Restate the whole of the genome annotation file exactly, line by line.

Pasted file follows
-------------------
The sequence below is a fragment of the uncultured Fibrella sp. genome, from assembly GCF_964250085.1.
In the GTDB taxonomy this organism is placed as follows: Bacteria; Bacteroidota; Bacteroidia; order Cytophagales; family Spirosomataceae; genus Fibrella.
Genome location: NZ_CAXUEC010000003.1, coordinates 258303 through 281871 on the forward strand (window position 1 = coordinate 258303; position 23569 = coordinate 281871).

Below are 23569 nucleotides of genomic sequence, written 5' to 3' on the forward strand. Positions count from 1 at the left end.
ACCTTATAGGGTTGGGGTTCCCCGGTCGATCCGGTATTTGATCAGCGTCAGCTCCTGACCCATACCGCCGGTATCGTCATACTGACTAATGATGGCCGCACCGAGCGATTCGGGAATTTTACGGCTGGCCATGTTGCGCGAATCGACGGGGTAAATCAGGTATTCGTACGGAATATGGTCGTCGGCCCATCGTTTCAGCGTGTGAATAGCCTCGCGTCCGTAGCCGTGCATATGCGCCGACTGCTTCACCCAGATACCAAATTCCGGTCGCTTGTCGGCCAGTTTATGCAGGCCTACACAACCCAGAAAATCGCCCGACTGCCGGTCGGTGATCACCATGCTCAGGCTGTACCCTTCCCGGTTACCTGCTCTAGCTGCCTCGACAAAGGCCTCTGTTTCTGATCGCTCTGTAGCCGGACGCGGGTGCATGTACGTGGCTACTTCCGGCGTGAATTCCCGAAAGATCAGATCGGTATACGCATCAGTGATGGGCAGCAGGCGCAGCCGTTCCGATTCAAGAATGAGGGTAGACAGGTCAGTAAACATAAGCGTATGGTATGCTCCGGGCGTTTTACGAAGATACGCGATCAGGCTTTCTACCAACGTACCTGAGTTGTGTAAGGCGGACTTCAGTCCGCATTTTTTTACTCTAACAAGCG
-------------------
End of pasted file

The sequence below is a fragment of the uncultured Fibrella sp. genome, from assembly GCF_964250085.1.
In the GTDB taxonomy this organism is placed as follows: Bacteria; Bacteroidota; Bacteroidia; order Cytophagales; family Spirosomataceae; genus Fibrella.
Genome location: NZ_CAXUEC010000003.1, coordinates 258303 through 281871 on the forward strand (window position 1 = coordinate 258303; position 23569 = coordinate 281871).

Below are 23569 nucleotides of genomic sequence, written 5' to 3' on the forward strand. Positions count from 1 at the left end.
ACCTTATAGGGTTGGGGTTCCCCGGTCGATCCGGTATTTGATCAGCGTCAGCTCCTGACCCATACCGCCGGTATCGTCATACTGACTAATGATGGCCGCACCGAGCGATTCGGGAATTTTACGGCTGGCCATGTTGCGCGAATCGACGGGGTAAATCAGGTATTCGTACGGAATATGGTCGTCGGCCCATCGTTTCAGCGTGTGAATAGCCTCGCGTCCGTAGCCGTGCATATGCGCCGACTGCTTCACCCAGATACCAAATTCCGGTCGCTTGTCGGCCAGTTTATGCAGGCCTACACAACCCAGAAAATCGCCCGACTGCCGGTCGGTGATCACCATGCTCAGGCTGTACCCTTCCCGGTTACCTGCTCTAGCTGCCTCGACAAAGGCCTCTGTTTCTGATCGCTCTGTAGCCGGACGCGGGTGCATGTACGTGGCTACTTCCGGCGTGAATTCCCGAAAGATCAGATCGGTATACGCATCAGTGATGGGCAGCAGGCGCAGCCGTTCCGATTCAAGAATGAGGGTAGACAGGTCAGTAAACATAAGCGTATGGTATGCTCCGGGCGTTTTACGAAGATACGCGATCAGGCTTTCTACCAACGTACCTGAGTTGTGTAAGGCGGACTTCAGTCCGCATTTTTTTACTCTAACAAGCG